The Mercer, a 33-storey glass and steel - and brick - condominium project by Graywood Developments and Beaverhall Homes, is situated in a part of Toronto that has seen dramatic changes over the last several years. At Mercer and John streets where the Financial District meets the Entertainment District, the area is turning into both a real neighbourhood, and a major destination.
The destination was confirmed by the opening of the TIFF Bell Lightbox for last year's film festival, and reconfirmed earler this month with this year's edition which saw Graywood's recently opened Ritz-Carlton Hotel and Residences take centre stage for stargazing and party-going, while the neighbourhood, like much of central Toronto, is an ongoing coalescence of new homes, new public art and spaces, and all of the myriad services they bring.
The Mercer's architecture by BBB Architects, with its brick-clad lower floors, and a podium reaching west along Mercer fronted by retail at grade, inserts itself into its post-industrial-chic converted-warehouse milieu as a friend: The Mercer both brings a parking lot back to life as a modern skyscraper, while simultaneously it improves the ambiance of the street it sits on by speaking architecturally in the local vernacular.
The Mercer's other frontage is along John Street, which is soon to be transformed to highlight its role as a cultural corridor, leading people from the the CN Tower, the Railway Heritage Centre, the forthcoming Ripley's Aquarium, and the Rogers Centre, past the Ritz, the Mercer, David Pecaut Square and Roy Thomson Hall, past the Princess of Wales Theatre, the Royal Alex, the Lightbox, into the heart of the Entertainment District's clubs, restaurants and cinemas, into lively Queen West, and on to Frank Gehry's AGO and Will Alsop's OCADU. It's rather amazing how much is within walking distance of this building. Oh - and the climate controlled PATH connection to the Financial Core and the subway system is right across the street at Metro Hall.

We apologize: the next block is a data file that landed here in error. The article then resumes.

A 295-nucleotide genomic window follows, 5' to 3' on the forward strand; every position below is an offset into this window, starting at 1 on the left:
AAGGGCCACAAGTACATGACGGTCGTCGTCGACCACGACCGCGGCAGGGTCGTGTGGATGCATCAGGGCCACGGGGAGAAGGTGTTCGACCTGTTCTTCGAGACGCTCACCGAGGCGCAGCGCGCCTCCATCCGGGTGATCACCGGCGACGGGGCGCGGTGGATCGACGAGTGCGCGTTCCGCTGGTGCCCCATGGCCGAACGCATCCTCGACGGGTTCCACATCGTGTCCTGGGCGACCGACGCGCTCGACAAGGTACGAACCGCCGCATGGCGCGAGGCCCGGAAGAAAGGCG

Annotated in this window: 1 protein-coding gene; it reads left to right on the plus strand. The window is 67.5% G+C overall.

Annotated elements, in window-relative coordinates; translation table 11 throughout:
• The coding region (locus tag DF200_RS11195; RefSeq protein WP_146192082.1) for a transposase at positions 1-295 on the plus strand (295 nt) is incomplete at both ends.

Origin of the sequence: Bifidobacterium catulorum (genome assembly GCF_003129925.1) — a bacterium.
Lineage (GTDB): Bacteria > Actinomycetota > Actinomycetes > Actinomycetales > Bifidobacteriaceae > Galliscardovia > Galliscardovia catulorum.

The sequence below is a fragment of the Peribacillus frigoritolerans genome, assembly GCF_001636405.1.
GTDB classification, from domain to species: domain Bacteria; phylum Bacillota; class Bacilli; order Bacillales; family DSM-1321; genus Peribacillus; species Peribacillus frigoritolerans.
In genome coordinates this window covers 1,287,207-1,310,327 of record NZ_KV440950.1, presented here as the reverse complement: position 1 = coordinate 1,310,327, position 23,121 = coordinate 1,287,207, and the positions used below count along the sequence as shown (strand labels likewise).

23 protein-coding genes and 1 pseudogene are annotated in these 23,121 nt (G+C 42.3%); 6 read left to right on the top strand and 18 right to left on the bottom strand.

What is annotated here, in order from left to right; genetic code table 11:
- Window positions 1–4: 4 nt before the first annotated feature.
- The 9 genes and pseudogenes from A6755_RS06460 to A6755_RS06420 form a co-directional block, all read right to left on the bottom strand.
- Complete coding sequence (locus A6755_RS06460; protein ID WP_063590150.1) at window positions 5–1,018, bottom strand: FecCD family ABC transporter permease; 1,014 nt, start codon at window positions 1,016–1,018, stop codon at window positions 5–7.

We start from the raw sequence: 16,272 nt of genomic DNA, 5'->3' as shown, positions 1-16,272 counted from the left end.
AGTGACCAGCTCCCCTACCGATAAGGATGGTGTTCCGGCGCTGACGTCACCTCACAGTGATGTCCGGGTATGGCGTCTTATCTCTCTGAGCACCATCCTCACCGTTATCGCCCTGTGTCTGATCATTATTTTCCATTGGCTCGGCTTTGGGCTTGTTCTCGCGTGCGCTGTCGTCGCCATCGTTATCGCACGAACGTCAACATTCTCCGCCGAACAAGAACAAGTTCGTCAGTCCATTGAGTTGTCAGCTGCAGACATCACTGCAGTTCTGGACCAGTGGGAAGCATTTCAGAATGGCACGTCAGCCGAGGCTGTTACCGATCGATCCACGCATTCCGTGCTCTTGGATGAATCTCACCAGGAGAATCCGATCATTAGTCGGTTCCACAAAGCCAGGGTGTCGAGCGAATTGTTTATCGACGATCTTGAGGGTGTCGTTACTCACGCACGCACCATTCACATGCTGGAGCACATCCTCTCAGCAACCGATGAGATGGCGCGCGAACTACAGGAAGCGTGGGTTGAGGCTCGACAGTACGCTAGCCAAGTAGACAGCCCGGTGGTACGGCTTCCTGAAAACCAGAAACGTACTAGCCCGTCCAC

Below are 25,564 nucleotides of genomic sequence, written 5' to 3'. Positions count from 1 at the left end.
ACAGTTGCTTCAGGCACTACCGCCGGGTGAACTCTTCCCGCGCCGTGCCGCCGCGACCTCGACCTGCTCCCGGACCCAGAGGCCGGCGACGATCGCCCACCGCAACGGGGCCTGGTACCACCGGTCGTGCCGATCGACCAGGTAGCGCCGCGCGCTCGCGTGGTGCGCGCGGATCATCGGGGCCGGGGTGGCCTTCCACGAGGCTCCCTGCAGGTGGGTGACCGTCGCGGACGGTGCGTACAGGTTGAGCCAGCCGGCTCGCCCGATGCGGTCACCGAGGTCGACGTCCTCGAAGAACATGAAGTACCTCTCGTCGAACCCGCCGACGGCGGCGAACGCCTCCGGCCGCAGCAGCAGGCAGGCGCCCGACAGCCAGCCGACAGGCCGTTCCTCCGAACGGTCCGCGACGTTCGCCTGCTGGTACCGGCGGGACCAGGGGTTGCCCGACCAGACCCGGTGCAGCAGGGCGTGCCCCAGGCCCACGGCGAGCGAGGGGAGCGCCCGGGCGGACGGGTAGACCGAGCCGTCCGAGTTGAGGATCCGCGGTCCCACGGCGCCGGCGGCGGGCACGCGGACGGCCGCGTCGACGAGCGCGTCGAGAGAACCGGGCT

Having a pedestrian wonderland literally at their doorstep also means that purchasers at The Mercer will have great views over the city, ones which have already changed dramatically over the last few years since the project was first conceived. We have two views shot four years apart, facing southwest and facing northeast, which record a rapidly reawakening city as told by its sprouting skyline.
First, here's the southwest view that would-have-been if The Mercer were there in 2007, followed by how it looks now. Can you identify all of the changes? Much more is on its way to populate this corner of the city when The Mercer arrives.
Here's how the northeast view looked in 2007, followed by the even more dramatic changes in just 4 years.
It's all looking pretty amazing, especially when nighttime twinkling lights are imagined, and it's getting better all the time. Maybe that's why so many people want to be a part of this great area.
UrbanToronto has published a dataBase page for The Mercer. As always, the dataBase entry contains lots of renderings, and it highlights many of the common amenities that residents will enjoy. One of our favourites: The Mercer's lobby will feature one of the living walls that we experienced at the Centennial College opening a couple of weeks ago, and which we enjoyed so much. There's much more of course, which you may check out by clicking below, or choose the associated forum thread links to join in the conversation!
|Related Companies:||BBB Architects, Beaverhall Homes, DesignAgency, Graywood Developments, Milborne Group, Montana Steele, tcgpr (The Communications Group), Terraplan/Studio TLA|